Scotland Street Volume 17, Chapter 12: Small Talk

One of the first improvements that Elspeth and Matthew had made to their house at Nine Mile Burn when they had purchased it was to build a raised stone patio immediately to the front, at the point at which a rolling, unruly lawn swept up to the main building. This patio could be reached – or accessed, as their architect put it – through the large French doors that had been added to the kitchen, opening that room to the light from the south-west. And that light, especially in the summer, had a soft blue quality to it; it was a light, as Matthew once remarked to Angus Lordie, that reminded him of an artistic Scotland of the past, because it was there in the work of Peploe and Fergusson, of Gillies and Cowie. And if light can also be present in poetry and in song it was there in the writings of Hugh MacDiarmid, George Mackay Brown and Sorley MacLean, as much as it was in the songs of Jean Redpath.
44 Scotland Street44 Scotland Street
44 Scotland Street

“Light,” said Angus, “often reveals to us what isn’t there, just as much as it shows us what is.”

Matthew had wrestled with this. At first, he thought he knew what Angus meant, then he was not so sure. But then enigmatic observations are often helpful precisely because they are enigmatic, and require us to work out what we ourselves think. An illegible signpost may be every bit as useful as one which is easily read, because it makes us think about where we are. And so, after a few moments’ hesitation, Matthew simply nodded and said, “Precisely,” and went on to discuss something else.

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Now, in the early summer evening, with the sun still on the Lammermuir Hills, they stood on that patio, each with a glass of prosecco (Elspeth had drawn the line at champagne, which she considered showy, even if Matthew loved it and argued that he could get it from a supermarket on Gorgie Road for eleven pounds a bottle – and with an easy screw-top substitute for a cork.) “You still get the bubbles,” he said. “There’s absolutely no difference.”

“No champagne has a screw top,” she said. “It just doesn’t. And we can’t give our guests eleven-pound champagne,” she said, adding, “From a screw-top bottle.”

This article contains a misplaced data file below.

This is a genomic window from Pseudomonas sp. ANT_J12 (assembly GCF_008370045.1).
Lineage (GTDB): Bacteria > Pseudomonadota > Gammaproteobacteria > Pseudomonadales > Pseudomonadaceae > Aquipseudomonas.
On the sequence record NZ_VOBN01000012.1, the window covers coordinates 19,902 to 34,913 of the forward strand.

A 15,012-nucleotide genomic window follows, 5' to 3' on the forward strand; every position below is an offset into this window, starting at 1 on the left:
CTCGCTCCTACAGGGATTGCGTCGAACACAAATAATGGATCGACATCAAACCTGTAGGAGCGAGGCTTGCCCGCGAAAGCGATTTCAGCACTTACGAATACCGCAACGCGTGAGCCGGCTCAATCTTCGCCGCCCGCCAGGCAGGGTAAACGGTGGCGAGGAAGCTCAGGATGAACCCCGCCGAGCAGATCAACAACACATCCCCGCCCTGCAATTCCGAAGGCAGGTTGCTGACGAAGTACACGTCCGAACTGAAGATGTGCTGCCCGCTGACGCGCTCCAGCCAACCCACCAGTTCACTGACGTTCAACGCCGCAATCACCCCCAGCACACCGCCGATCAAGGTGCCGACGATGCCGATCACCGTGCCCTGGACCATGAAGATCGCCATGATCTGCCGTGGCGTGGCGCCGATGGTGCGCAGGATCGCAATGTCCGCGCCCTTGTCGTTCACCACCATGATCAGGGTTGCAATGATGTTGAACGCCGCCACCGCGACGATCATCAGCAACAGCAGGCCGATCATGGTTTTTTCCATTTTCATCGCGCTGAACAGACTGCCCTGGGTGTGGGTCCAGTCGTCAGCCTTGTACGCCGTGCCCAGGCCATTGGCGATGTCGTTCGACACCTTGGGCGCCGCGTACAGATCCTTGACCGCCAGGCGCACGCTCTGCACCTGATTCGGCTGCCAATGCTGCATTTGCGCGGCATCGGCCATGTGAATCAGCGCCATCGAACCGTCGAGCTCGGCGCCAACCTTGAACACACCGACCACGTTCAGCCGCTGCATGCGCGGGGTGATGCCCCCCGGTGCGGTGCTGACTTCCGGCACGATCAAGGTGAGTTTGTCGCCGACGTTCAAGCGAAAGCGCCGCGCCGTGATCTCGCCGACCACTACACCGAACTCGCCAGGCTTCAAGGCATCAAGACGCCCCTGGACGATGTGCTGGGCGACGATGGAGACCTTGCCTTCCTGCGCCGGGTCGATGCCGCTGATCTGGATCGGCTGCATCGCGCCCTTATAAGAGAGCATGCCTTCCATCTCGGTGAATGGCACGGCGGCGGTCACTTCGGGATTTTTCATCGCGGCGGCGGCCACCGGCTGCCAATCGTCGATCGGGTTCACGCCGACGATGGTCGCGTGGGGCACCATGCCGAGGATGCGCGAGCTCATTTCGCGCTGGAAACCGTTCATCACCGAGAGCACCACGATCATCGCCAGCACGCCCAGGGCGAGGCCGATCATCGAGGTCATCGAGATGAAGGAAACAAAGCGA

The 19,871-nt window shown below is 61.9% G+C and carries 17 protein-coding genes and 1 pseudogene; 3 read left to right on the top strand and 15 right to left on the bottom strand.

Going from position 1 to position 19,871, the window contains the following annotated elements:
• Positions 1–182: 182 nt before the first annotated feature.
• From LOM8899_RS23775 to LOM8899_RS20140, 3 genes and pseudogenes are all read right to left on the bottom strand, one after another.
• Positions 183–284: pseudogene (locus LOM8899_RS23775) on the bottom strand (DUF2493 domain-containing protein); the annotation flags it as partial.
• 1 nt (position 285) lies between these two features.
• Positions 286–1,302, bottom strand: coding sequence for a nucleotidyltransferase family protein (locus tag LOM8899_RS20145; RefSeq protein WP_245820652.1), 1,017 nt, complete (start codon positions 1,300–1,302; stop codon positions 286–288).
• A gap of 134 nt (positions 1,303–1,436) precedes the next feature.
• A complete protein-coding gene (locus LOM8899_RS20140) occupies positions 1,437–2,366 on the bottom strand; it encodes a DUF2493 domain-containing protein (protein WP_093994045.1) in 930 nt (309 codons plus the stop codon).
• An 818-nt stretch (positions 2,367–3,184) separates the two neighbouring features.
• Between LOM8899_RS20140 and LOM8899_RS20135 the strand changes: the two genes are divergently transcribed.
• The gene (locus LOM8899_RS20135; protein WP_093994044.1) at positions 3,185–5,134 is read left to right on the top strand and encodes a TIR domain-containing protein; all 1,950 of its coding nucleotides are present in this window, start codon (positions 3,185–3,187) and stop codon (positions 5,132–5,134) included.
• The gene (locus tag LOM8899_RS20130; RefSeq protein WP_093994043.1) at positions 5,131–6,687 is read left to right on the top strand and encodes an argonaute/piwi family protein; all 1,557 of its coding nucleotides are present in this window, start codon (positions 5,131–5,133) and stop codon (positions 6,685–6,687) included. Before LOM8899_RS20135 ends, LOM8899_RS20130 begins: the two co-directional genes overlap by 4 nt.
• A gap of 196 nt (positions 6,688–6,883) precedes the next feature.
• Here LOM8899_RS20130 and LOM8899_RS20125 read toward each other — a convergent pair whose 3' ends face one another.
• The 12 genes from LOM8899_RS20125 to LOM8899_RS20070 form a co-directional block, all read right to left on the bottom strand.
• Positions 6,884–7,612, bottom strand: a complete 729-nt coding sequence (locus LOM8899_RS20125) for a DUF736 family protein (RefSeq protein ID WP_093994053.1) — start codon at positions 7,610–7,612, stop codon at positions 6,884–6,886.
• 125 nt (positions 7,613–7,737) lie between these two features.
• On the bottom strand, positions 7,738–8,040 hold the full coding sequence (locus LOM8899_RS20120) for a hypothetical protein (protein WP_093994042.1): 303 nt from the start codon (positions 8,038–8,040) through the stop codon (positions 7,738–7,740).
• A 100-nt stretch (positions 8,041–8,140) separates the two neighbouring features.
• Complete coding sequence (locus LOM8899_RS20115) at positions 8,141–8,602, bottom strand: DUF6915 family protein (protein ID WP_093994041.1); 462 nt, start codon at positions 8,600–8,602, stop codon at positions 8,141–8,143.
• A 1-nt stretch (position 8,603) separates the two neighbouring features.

Matthew had accepted that champagne was not to be, and had then chosen a prosecco that cost sixteen pounds a bottle. As he stored two bottles of the wine in the fridge prior to the guests’ arrival, he remembered a story he had heard of somebody who had been in Italy and, keen to use his Italian, had gone up to the hotel bar and asked for “three glasses of prosciutto”. He mentioned this to Elspeth, who had laughed, and said it could happen to anyone.

“One has to be so careful when using a foreign language,” she said. “There’s that whole issue of whether President Kennedy inadvertently described himself as a doughnut when he said Ich bin ein Berliner. He didn’t, of course, and everybody knew what he meant.” She paused as she remembered a warning about the literal translation of French. She had heard of somebody warning a friend to hurry lest she be left behind in boarding a ferry. “You’ll be gauche derrière” was not quite right for that.

Ben and Catriona had arrived before Bruce, which had given them the opportunity to talk about the lightning strike in Dundas Street.

“He was considered lucky to be alive,” said Ben. “Normally …”

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Catriona interrupted him. “There are plenty of people who survive a lightning strike. It’s a myth that you always succumb.”